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Private Purpose Trusts Notes

GDL Law Notes > GDL Equity and Trusts Notes

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Revision: Equity



Trusts created for private purposes: anomalous exceptions


There are also public purpose trusts (Charitable trusts)

The Beneficiary principle


"Certainty of Object" - one of the three certainties, requires that the object be human or have a legal identity: the "beneficiary principle"


Morice v Bishop of Durham: 'there must be someone in whose favour the court can decree performance' o


Here the trust failed, as there were no ascertainable beneficiaries to enforce the trust

Re Astor's Settlement: The need for a beneficiary is due to the obligatory nature of the trust - if trustees are to be obligated, then there must be someone who can enforce their equitable right

Trusts without an ascertainable beneficiary


Re Astor's Settlement: Settlor established a discretionary trust for a variety of purposes - e.g. 'sympathy and co-operation between nations' - the court was unhappy with the concept of large sums of money being used for purposes over which the court had no control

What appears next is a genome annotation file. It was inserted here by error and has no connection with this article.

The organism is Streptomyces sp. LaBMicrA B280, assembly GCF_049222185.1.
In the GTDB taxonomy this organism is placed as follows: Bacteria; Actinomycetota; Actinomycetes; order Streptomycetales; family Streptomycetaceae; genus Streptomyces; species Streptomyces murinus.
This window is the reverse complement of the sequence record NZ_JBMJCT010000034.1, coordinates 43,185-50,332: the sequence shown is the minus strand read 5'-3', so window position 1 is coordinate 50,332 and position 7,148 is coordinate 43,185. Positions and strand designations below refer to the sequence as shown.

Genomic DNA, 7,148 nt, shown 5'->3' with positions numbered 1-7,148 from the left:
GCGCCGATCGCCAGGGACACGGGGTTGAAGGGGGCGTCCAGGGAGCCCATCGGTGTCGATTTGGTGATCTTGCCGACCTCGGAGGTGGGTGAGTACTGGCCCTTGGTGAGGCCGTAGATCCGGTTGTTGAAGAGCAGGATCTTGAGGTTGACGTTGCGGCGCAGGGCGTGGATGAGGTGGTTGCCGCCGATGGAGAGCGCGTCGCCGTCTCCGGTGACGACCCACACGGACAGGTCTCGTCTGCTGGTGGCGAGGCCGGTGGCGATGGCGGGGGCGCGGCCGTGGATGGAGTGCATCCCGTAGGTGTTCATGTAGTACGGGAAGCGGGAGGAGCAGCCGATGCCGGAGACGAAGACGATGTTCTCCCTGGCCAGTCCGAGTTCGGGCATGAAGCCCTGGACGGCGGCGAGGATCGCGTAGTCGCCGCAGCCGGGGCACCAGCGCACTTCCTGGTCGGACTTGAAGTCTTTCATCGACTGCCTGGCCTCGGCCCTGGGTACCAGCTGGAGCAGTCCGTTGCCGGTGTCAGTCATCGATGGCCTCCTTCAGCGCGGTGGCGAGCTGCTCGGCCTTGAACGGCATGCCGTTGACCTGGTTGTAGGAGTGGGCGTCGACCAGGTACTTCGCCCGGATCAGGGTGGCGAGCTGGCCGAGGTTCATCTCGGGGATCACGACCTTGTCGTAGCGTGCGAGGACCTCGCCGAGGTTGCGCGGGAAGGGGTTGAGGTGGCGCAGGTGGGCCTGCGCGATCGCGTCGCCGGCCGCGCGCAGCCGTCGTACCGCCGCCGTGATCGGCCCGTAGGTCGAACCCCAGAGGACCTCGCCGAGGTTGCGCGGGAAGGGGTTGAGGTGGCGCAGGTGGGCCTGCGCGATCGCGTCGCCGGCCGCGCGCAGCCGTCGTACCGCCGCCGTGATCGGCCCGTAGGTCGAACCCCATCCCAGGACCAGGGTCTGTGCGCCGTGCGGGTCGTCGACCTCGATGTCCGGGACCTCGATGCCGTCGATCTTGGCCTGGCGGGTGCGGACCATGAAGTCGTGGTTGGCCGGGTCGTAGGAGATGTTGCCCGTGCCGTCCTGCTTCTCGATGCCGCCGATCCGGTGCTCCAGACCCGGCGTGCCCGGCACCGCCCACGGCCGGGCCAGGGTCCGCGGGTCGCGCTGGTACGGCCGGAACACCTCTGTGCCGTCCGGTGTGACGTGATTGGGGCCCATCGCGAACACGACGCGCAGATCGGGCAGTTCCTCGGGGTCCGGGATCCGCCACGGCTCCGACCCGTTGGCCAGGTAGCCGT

Leahy v AG for New South Wales: trust for general religious purposes (abstract purpose - outside beneficiary principle)

Exceptions to the beneficiary principle for testamentary trusts


Instances where the beneficiary principle doesn't seem to exist and where a trust is permitted without a human beneficiary

The Re Endacott exceptions:

1. Trusts can be established for particular animals


Pettinghall v Pettinghall: trust of PS50 a year for the upkeep of the testator's favourite black mare


Re Dean: 'Maintenance of (my) horses and hounds'


Springfield: to ensure 'My Cat, Nicholas lives in the style of which he has become accustomed; his bed lined with my nightgown


Requirements: 1

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